Philodendron gloriosum is a stunning tropical houseplant with large green, heart-shaped leaves and eye-catching cream-white or pink veins. The magnificent philodendron leaves grow from a creeping rhizome (a thick root that grows horizontally), making Philodendron gloriosum a type of creeping plant. Despite its exotic and tropical appearance, this variety of philodendron is easy to grow at home. This article is a guide to the care and cultivation of Philodendron gloriosum indoor planting. You will find helpful tips on growing this potted philodendron crop.
What is Philodendron Gloriosum Actually?
Philodendron gloriosum is a species of tropical flowering plant in the genus Philodendron and in the Araceae family. It is classified as a land plant due to its underground rhizomes and creeping foliage. Of all the philodendron species, the terrestrial growth habit of Philodendron gloriosum forms a rare type of plant.
Philodendron gloriosum is native to the rainforests of South and Central America. This philodendron grows in Colombia, Mexico, Brazil, Peru, Ecuador and Venezuela. Creeping foliage plants grow on the forest floor, thriving in a warm and humid environment. Philodendron gloriosum is also a flowering plant. Its flowers look like flowers on most aroid plants. The Philodendron gloriosum flower consists of a flower spike called a spadix and a leaf-shaped bract called a spathe. In their native rainforest habitat, philodendrons produce flowers. However, these philodendron houseplants rarely bloom indoors.
Philodendron gloriosum is rare in the genus because it is a terrestrial plant with rhizomes that grow horizontally in the ground. Most types of philodendrons are climbing plants with creeping stems. Another interesting fact about this philodendron is its cost. Philodendron gloriosum is an expensive houseplant, costing over a hundred dollars online.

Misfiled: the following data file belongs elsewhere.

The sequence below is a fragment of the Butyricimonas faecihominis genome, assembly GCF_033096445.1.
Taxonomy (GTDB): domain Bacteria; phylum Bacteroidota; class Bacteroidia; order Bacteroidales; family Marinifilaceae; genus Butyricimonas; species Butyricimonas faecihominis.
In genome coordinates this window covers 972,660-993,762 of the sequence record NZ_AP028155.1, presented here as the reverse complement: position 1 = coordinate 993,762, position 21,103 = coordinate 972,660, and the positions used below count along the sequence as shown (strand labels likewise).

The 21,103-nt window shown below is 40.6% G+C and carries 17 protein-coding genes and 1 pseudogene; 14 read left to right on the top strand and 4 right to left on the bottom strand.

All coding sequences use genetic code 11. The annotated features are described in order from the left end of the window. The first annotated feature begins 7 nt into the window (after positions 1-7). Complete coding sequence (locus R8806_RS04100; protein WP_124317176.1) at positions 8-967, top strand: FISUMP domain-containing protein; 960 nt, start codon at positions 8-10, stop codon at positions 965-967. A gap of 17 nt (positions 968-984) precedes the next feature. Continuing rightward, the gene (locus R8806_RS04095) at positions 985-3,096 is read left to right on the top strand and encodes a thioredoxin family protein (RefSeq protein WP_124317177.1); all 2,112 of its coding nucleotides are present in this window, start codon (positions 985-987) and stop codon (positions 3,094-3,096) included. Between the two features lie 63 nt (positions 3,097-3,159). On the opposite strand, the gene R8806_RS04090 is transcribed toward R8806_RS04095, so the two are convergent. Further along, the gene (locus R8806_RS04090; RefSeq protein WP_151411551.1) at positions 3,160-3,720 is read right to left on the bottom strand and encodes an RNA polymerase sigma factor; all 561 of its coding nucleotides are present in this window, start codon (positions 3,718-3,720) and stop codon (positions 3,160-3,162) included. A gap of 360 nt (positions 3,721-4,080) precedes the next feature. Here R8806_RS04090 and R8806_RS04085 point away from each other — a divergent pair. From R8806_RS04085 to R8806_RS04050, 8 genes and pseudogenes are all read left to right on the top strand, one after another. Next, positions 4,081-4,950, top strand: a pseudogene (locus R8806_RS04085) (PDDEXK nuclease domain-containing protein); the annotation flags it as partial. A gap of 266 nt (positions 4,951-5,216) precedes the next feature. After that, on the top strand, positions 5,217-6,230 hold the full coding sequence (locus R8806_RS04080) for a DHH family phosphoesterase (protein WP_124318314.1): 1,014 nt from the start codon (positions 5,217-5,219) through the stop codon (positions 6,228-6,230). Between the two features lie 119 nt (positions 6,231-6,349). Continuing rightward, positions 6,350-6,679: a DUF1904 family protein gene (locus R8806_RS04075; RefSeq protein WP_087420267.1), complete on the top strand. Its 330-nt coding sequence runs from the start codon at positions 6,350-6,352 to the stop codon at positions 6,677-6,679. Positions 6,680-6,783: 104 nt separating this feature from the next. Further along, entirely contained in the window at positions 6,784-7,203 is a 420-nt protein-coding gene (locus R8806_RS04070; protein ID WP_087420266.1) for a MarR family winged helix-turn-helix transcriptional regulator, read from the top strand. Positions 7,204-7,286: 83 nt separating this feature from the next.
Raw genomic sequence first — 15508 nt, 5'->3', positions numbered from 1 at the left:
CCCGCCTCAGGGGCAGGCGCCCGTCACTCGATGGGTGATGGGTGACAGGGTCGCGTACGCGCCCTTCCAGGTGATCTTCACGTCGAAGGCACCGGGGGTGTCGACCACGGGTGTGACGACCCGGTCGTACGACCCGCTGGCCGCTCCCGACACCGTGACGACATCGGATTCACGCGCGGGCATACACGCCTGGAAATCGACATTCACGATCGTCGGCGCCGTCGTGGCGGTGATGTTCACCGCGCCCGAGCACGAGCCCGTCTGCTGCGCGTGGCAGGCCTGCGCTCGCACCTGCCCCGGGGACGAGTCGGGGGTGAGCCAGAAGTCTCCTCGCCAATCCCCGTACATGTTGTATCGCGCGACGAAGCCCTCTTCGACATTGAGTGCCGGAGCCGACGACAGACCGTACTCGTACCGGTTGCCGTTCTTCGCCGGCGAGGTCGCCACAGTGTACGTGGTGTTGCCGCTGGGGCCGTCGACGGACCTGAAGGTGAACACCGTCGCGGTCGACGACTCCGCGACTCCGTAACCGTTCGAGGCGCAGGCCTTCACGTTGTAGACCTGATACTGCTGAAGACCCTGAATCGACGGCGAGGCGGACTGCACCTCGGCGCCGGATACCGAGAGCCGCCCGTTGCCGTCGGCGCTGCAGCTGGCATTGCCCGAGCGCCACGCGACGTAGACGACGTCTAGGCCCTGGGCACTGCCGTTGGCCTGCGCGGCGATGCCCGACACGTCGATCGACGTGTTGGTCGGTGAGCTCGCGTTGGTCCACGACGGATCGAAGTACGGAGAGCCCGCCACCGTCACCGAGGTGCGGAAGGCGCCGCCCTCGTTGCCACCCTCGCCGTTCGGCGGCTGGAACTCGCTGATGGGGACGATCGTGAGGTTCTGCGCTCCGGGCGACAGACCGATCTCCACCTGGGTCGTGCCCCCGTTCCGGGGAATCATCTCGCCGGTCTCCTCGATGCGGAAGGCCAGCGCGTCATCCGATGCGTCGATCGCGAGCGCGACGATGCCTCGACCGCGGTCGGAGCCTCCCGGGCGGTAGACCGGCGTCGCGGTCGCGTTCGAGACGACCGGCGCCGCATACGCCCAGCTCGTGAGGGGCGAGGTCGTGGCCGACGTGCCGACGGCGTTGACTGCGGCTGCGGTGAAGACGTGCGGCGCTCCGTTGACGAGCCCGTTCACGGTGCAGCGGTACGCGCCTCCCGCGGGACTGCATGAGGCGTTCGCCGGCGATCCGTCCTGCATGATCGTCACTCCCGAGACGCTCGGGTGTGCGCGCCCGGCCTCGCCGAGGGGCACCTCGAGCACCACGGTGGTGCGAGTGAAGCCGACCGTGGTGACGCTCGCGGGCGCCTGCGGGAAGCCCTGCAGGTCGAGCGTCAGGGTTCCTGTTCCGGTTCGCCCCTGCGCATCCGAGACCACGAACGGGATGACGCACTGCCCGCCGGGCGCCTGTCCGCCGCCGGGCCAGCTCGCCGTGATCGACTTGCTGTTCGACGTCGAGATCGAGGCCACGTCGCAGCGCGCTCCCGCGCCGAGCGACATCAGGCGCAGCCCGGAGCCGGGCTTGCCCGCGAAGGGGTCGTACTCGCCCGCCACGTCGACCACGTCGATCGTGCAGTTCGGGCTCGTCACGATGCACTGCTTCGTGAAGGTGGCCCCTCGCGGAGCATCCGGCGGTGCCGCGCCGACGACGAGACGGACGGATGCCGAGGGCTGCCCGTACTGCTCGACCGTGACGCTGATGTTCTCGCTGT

What to do when you first get your Philodendron Gloriosum
Place the plant in a well-lit room where it can receive indirect or bright colored light. Check that the soil is moist to the touch and make sure there is adequate drainage in the pot. If you live in an arid climate, place the plant in a water-filled pebble tray (like this sturdy black tray) to increase humidity levels to at least 40% or more.
Philodendron Gloriosum: A Complete Guide to Plant Care and Growth
Philodendrons do best in loose, well-drained soils with lots of organic matter. They will grow in 100 percent sphagnum peat. Soil mixtures such as peat-vermiculite or peat-perlite are also satisfactory.
When growing philodendron plants, allow the top inch of the soil to dry out between watering. The length from your index finger to the first group is about an inch, so inserting your finger into the ground is a good way to check the moisture level. Fallen leaves can mean that the plant is getting too much water or not enough water. But the leaves quickly recede when you correct your watering schedule.
Place the Philodendron in a position with bright indirect sunlight. Find a place near a window where the sun’s rays never touch the foliage. While older leaves generally turn yellow, if this happens to multiple leaves at once, the plant may have too much light. On the other hand, if the stems are long and a few inches between the leaves, it is likely that the plant does not receive enough light.
Feed philodendron houseplants a balanced liquid foliage houseplant that contains macronutrients. Water the plant with the fertilizer monthly in spring and summer and every six to eight weeks in fall and winter. Slow growth and a small number of leaves is the plant’s way of telling you that it is not getting enough fertilizer. Pale new leaves usually indicate that the plant is not getting enough calcium and magnesium, which are essential micronutrients for philodendrons.
The ideal temperature for philodendron is between 65 and 78 ° F during the day and around 60 ° F at night.
Philodendron should not be consumed by animals or humans. The philodendrons of the lace tree are toxic to cats and dogs. Getting an education on poisonous plants can help you avoid accidents all the time and enjoy your greenery.
The philodendron is not prone to insects, but it can find aphids and mealybugs. You can destroy mealybugs by rubbing alcohol-moistened cotton balls. Watering the plant periodically with water and applying insecticidal soap will help keep pests at bay.